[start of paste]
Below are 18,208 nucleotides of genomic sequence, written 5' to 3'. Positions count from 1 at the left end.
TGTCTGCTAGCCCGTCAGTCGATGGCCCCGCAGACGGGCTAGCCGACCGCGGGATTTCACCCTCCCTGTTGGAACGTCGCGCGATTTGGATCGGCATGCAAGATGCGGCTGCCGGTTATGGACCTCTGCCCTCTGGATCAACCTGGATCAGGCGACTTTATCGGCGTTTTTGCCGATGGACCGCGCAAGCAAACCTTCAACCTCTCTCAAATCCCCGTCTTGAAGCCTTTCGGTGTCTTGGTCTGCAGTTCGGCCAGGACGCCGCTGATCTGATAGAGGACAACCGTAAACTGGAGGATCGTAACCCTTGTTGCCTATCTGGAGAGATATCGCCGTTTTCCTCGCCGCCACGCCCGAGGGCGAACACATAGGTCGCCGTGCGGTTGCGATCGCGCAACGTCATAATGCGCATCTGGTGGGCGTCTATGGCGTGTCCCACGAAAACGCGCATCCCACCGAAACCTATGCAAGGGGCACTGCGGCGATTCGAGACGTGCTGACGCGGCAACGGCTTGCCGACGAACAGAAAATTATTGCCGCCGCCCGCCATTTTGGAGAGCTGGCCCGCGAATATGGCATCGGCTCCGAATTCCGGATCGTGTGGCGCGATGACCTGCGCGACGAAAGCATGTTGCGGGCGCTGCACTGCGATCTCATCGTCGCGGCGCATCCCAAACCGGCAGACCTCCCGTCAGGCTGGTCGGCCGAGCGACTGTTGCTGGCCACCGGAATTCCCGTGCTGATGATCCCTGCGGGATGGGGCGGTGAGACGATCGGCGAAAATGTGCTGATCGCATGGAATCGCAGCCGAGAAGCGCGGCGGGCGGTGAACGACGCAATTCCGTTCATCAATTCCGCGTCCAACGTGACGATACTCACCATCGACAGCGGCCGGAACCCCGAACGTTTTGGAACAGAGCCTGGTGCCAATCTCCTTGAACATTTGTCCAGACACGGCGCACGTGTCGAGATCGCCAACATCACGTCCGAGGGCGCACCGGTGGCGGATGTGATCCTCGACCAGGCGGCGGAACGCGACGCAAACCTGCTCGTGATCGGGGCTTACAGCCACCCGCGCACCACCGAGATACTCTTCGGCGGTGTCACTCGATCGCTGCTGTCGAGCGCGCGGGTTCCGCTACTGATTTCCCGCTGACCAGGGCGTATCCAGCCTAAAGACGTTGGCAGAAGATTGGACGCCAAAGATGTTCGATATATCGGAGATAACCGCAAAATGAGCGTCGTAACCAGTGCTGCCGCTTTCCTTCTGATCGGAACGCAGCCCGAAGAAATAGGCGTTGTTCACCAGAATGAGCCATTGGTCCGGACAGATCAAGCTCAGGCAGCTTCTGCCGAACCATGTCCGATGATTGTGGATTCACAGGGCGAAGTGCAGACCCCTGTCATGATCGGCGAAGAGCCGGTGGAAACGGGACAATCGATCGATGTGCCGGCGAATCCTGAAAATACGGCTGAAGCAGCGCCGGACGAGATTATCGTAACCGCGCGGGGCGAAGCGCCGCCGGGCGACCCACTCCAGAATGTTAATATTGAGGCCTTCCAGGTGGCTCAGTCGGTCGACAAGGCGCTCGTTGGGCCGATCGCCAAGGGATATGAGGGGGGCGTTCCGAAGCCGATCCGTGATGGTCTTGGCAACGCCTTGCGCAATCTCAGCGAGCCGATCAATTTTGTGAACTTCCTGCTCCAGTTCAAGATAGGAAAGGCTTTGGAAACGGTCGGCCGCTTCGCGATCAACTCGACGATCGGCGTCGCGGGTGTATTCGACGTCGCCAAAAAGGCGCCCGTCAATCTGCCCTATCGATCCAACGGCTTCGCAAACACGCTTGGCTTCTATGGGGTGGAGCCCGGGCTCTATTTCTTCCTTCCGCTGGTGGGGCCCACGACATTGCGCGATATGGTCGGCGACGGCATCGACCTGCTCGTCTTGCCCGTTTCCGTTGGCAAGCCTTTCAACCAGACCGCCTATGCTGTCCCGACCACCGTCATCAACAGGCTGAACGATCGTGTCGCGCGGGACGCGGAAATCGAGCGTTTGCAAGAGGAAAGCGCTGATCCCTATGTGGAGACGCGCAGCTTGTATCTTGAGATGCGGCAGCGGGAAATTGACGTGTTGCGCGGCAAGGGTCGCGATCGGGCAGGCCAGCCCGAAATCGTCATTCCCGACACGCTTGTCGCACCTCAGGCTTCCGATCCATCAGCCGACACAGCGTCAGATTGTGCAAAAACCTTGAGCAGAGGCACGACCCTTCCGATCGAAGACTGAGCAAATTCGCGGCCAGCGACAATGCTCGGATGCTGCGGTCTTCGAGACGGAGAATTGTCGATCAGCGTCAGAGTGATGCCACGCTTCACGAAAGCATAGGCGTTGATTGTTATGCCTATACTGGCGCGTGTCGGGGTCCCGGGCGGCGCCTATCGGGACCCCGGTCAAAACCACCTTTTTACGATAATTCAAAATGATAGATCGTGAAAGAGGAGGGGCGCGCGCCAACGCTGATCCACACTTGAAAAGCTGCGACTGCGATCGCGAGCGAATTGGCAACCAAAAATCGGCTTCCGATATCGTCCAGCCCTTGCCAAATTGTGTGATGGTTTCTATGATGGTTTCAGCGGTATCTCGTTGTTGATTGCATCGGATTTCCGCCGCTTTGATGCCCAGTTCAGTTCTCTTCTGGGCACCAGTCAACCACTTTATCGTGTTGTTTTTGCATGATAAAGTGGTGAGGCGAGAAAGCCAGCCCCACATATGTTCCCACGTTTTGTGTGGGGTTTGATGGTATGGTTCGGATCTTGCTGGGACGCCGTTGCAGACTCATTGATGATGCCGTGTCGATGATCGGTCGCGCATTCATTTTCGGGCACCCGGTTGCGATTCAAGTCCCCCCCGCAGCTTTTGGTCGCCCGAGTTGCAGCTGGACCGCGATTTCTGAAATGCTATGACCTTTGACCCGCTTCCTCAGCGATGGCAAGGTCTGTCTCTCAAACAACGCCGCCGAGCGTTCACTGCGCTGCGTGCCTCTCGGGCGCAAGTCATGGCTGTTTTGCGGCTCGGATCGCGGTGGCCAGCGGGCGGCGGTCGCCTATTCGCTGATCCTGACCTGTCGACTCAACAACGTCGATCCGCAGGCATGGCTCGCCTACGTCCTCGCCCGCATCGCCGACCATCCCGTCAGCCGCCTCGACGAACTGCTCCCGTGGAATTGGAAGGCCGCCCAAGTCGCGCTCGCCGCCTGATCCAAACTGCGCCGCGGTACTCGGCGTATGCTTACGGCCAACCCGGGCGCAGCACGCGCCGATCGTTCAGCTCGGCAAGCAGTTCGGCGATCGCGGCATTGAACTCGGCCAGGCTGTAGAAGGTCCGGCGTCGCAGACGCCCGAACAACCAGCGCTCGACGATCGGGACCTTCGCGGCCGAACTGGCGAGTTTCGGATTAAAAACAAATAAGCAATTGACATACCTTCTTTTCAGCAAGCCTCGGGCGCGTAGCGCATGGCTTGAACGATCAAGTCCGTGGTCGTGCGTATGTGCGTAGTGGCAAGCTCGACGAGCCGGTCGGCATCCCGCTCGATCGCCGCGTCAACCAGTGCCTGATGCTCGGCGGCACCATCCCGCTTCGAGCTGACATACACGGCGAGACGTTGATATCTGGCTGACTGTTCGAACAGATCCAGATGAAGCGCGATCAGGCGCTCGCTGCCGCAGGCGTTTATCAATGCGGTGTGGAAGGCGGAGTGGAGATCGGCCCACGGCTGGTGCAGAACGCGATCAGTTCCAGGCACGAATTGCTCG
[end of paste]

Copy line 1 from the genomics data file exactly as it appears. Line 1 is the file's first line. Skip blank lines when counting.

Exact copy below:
Below are 18,208 nucleotides of genomic sequence, written 5' to 3'. Positions count from 1 at the left end.